I have two cameras and know the specified minimum faceplate sensitivity for both:

Camera 1: Minimum faceplate sensitivity 4 x 10-6 Lux
Camera 2: Minimum faceplate sensitivity 2 x 10-7 lux

I also know the minimum intensity (1 x 10-7 W m-2) of a point source (470 nm) visible to Camera 2 at a distance of 0.5 m from the front of the camera (ambient light levels: zero).

I would like to be able to calculate the minimum intensity of a point source visible Camera 1 through the same medium (seawater). (Camera 1 is no longer functional and so cannot be calibrated)

Although there would obviously be a number of factors that would add error into this calculation, is there a way to calculate this (supposing ideal conditions)?

  • 2
    $\begingroup$ Is it not simply 20 times greater (so $2\cdot 10^{-6}W/m^2$) $\endgroup$ – Floris Jul 1 '14 at 13:12
  • $\begingroup$ If that's the case, then great! I didn't want to make a mistake based on such an assumption. $\endgroup$ – Jesinsky Jul 1 '14 at 13:22
  • $\begingroup$ Just remember not to do this calculation with a spectrally broad source, especially going thru water. "Lux" is a photopic value, and variation in the spectral power emittance (and transmittance to your camera) will throw that linear relationship off. For a narrowband source, no problem :-) $\endgroup$ – Carl Witthoft Jul 1 '14 at 15:00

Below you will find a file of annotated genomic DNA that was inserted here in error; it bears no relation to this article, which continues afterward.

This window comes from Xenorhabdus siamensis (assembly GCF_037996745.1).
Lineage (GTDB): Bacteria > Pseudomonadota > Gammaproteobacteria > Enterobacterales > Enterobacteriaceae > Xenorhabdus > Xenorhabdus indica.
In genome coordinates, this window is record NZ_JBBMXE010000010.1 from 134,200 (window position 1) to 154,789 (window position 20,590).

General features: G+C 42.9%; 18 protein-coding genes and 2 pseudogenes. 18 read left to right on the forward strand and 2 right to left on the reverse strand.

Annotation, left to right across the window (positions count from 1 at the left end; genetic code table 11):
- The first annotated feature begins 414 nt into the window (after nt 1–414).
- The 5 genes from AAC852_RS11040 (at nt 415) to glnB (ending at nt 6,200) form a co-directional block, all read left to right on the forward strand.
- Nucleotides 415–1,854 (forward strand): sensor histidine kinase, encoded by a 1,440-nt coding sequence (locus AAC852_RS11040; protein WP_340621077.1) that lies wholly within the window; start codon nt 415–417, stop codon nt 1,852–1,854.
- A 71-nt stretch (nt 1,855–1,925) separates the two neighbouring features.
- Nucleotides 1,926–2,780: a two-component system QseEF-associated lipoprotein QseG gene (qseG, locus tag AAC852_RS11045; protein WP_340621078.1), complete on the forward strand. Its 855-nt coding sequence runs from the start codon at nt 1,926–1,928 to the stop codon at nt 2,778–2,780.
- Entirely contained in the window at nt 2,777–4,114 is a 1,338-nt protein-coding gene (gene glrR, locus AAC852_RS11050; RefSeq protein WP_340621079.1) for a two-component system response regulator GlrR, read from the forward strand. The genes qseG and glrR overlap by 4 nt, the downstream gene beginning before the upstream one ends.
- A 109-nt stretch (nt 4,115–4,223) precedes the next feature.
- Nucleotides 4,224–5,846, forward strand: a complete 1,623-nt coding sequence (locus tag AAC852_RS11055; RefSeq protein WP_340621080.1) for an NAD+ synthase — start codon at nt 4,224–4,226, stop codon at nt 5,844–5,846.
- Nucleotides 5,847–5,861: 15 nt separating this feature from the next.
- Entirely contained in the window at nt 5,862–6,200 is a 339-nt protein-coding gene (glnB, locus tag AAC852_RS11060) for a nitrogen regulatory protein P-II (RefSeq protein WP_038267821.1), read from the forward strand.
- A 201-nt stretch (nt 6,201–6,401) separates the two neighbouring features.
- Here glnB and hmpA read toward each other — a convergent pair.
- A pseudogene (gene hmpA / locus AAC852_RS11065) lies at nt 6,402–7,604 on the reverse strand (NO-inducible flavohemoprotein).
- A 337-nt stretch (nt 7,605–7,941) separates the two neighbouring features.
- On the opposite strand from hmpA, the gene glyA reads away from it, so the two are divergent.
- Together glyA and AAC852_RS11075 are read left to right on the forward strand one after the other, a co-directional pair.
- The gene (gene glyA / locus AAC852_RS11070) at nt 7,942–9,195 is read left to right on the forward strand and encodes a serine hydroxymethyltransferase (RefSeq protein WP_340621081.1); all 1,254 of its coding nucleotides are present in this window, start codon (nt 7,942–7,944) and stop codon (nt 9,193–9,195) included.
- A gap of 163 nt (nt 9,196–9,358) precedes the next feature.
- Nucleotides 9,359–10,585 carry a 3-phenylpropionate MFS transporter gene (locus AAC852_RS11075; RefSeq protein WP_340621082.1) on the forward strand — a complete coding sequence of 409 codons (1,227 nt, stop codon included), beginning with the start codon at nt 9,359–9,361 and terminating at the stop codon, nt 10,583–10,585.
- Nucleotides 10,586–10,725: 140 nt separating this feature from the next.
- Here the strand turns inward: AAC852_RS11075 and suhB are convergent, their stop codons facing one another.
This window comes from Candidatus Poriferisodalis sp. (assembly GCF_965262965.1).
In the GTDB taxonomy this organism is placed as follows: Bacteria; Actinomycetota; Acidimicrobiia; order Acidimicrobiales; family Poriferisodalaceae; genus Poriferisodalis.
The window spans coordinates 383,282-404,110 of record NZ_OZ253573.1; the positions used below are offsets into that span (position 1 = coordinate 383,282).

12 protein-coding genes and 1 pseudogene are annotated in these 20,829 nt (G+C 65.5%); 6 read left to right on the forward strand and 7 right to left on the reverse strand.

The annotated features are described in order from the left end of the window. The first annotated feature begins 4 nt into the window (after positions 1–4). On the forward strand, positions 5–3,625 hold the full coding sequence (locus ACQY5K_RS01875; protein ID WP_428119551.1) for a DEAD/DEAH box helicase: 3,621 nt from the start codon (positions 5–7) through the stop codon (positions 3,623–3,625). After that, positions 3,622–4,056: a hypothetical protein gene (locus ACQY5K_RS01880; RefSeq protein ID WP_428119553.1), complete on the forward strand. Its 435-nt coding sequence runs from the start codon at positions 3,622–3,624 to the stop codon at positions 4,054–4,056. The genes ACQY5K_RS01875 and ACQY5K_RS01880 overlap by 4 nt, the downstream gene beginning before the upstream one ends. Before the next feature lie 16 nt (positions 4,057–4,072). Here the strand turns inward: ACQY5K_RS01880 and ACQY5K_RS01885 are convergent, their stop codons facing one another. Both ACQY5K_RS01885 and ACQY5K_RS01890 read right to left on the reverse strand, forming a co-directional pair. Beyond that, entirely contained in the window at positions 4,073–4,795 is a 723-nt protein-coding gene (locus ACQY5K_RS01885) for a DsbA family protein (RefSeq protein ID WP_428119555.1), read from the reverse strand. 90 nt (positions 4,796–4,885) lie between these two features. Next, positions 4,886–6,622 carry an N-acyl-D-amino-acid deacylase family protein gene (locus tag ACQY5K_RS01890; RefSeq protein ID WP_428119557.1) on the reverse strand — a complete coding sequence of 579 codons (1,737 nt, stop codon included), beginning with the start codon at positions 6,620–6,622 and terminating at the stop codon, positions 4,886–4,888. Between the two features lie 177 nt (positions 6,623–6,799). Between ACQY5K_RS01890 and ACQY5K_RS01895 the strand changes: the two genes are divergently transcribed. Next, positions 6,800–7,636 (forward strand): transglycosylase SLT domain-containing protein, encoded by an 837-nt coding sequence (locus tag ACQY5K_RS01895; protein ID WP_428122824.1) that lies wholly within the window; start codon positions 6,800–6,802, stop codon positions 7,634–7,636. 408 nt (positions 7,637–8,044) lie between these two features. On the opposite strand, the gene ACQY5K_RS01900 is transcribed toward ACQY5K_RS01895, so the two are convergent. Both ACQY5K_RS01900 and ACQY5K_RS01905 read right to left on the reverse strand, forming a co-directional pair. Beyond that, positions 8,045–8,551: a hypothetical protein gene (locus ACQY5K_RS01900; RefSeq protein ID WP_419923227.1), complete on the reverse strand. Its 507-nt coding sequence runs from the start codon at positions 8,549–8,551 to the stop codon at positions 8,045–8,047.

The simple (naïve) answer is

When the faceplate sensitivity of one camera is 20x less than the sensitivity of another camera, then the lowest intensity point source that can be observed with that camera is 20x greater than the equivalent for the other camera.

But that ignores one (potentially important) point: spectral sensitivity. I could have two cameras with the same faceplate sensitivity, but one is sensitive to red light and the other to blue light. When both are illuminated with white light, they give the same signal - that is the definition of their "sensitivity".

However, if I now measure the point source sensitivity of one of the cameras using a red (non-white) point source, the answer is no longer so simple: the blue-sensitive camera will have a hard time picking it up.

So when you consider how important it is to get this answer "as right as possible", you have to know the spectral response of the two cameras. If it is the same, then all is good and your answer is $2 \cdot 10^-6 W / m^2$ . If it is different, then you need to consider whether you expect your point source to be white or colored: because the answer will depend.


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